The launch was successful and the idea of the postcard quickly spread to other countries. In 1871 they were published by the post offices of England, Switzerland, Luxembourg, Belgium, Denmark, the Netherlands, in 1872 – Sweden, Norway, Ceylon, in 1873 – France, Spain, Romania, Serbia, Chile, and in 1874 – Italy. The postcard was published in Russia in 1872, the first Soviet postcards are dated November 1917. In 1878, the World Postal Congress in Paris adopted an international standard for postcards: 9 x 14 cm, which was changed in 1925 to another standard of 10.5 x 14.8 cm. Initially, its reverse side was intended for the address (there was no special place for writing), since 1904 its left half was allocated for short writing: circular, etc. of the Head of the General Directorate of Post and Telegraphs № 21 of February 16, 1904 was established a new order. The address side of the open letter was to be divided by a vertical line into two parts. The left was for written communication, the right for address, stamp and postage. In Russia since May 1, 1909 in all postal books, documents, forms the name “Open letter” was replaced by the inscription “Postal card”.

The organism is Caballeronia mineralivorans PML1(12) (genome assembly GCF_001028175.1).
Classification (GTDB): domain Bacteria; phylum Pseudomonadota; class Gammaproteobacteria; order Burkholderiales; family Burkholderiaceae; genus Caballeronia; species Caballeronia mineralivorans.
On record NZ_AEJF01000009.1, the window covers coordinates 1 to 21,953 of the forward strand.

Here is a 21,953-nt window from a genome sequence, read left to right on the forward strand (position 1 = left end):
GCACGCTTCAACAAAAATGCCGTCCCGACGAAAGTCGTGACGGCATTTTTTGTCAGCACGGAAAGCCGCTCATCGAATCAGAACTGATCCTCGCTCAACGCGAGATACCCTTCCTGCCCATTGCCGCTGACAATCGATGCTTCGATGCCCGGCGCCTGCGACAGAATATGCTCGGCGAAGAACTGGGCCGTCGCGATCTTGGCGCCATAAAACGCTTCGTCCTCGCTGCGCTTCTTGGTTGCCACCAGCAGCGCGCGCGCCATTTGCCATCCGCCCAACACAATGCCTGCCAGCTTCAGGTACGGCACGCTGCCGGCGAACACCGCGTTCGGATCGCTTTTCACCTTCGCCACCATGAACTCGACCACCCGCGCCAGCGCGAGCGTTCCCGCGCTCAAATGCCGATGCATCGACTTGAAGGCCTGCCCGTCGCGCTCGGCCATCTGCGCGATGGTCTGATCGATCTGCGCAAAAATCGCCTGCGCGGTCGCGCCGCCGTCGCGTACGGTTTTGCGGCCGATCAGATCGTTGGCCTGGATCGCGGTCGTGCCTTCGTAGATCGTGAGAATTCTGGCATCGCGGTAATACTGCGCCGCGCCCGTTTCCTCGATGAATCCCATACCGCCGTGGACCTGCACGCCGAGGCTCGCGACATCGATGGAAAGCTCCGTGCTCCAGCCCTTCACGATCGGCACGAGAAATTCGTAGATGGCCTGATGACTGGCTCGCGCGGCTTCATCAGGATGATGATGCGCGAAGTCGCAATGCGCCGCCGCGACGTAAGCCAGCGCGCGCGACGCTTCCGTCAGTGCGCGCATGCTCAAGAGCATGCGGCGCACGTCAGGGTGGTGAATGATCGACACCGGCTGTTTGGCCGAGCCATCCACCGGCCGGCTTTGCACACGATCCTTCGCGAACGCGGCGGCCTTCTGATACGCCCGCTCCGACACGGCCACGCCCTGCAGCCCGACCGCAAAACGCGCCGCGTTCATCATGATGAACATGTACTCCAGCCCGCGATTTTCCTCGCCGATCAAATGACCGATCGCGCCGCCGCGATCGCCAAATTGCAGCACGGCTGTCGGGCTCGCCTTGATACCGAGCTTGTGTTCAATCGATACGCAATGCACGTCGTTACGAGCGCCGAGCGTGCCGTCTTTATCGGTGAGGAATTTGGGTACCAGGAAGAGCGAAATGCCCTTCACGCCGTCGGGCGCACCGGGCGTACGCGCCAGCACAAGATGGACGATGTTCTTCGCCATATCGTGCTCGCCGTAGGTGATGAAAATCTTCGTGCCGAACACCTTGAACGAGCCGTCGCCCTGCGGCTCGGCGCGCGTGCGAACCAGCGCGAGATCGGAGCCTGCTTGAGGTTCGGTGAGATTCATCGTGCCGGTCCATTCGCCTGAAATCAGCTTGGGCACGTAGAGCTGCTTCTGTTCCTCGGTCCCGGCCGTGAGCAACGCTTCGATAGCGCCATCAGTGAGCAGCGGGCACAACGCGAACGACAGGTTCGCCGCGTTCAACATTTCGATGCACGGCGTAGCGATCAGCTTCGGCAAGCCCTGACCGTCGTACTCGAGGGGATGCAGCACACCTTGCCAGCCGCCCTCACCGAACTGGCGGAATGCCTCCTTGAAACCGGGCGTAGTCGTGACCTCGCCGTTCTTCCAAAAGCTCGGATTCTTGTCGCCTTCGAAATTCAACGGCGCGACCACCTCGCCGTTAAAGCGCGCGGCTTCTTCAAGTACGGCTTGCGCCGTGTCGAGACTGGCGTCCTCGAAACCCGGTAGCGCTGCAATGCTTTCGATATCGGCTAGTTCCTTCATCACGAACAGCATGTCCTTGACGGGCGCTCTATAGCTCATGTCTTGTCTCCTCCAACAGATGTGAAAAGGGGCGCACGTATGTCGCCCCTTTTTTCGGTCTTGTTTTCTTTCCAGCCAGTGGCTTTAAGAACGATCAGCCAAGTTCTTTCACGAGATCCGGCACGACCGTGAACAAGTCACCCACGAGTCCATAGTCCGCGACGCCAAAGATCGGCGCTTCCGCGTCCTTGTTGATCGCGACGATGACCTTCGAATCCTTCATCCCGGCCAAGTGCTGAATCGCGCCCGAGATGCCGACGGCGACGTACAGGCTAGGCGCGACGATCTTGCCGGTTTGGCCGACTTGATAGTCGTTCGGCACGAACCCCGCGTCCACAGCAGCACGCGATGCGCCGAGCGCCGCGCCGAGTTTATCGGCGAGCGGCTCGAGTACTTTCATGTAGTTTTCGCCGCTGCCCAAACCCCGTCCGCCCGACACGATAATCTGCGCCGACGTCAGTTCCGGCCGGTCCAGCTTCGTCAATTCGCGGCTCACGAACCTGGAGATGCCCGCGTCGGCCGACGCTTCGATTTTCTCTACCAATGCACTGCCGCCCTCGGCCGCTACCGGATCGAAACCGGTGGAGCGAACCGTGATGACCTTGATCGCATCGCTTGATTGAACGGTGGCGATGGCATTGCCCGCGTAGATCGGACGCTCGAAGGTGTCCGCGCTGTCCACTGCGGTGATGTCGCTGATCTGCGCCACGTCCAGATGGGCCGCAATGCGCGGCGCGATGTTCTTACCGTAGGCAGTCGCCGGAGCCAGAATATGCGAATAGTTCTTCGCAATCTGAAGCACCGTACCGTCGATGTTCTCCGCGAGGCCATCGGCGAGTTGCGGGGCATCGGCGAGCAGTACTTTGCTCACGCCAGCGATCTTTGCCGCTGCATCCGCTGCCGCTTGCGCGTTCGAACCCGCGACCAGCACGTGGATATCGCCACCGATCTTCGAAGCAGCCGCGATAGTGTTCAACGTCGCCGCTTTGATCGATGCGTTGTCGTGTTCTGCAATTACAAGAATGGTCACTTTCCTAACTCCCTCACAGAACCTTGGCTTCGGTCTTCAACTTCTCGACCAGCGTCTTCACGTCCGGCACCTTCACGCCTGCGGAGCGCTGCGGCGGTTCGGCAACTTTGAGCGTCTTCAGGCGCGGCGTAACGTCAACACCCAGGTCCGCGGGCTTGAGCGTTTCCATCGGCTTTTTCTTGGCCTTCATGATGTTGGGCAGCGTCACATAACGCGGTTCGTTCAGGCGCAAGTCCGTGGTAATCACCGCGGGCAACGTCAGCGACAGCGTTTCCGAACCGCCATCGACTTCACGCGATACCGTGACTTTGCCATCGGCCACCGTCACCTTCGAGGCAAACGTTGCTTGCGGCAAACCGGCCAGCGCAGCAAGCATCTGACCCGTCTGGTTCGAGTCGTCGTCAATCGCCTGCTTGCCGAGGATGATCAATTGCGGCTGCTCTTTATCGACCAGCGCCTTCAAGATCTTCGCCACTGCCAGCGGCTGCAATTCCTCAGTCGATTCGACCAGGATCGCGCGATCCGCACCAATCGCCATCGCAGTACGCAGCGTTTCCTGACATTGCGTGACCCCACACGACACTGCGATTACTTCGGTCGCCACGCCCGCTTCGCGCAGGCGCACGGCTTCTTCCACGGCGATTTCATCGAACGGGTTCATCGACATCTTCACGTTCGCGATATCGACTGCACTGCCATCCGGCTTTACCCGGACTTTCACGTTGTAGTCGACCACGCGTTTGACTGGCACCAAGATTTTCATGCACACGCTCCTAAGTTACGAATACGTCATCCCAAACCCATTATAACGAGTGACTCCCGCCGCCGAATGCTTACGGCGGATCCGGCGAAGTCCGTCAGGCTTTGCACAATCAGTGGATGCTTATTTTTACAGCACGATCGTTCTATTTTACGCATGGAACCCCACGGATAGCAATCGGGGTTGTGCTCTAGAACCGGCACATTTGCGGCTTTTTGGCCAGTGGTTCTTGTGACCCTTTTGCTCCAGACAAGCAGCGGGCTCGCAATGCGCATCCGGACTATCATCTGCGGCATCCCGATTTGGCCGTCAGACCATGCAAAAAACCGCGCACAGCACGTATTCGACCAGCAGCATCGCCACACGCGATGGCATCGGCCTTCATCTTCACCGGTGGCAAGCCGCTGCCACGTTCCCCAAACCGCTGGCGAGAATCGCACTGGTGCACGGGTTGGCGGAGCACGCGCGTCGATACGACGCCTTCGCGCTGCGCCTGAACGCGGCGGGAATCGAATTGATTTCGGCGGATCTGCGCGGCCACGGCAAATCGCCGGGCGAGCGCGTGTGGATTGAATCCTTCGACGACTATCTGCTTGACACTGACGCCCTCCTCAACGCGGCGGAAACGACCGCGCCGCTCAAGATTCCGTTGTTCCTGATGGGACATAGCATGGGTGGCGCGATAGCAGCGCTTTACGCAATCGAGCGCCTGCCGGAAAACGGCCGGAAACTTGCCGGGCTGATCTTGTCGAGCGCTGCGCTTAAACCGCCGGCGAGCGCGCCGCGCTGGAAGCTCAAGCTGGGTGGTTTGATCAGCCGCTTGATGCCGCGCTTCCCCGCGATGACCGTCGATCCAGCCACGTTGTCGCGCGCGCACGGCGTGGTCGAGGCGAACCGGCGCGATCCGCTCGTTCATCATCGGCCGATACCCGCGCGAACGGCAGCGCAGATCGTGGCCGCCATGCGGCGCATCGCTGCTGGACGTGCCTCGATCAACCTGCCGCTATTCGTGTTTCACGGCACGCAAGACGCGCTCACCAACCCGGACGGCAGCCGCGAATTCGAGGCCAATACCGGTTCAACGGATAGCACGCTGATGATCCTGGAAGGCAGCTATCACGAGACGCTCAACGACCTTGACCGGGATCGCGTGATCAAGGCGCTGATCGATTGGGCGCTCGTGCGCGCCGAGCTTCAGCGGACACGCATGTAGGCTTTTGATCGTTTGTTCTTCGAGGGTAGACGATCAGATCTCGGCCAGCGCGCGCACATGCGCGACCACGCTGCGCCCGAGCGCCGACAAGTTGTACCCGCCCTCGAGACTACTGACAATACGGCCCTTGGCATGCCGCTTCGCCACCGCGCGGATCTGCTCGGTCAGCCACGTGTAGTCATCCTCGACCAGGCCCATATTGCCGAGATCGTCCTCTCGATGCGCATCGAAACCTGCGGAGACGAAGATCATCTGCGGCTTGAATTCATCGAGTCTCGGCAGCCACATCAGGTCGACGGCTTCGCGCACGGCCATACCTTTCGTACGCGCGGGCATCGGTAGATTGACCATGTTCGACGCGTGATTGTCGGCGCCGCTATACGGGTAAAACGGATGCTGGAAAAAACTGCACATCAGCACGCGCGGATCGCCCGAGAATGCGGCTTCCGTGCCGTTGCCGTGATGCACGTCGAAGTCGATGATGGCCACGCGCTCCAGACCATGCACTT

Postcard and Birthday Card SVG types
Illustrated postcards are divided into artistic (reproduction and original) and documentary (photo postcards).
Postcards issued by post offices usually have a printed postage stamp and are called stamped postcards; art untagged postcards have space for their stickers. There are cases of improper gluing of the stamp on the front, artistic side of the postcard intended for passing through the mail. Postcards with a place for stickers on the front side of the postcard, such as the Soviet postcard with the image of the experimental car HADI-7, are seldom found.
Postcards can be of the following kinds: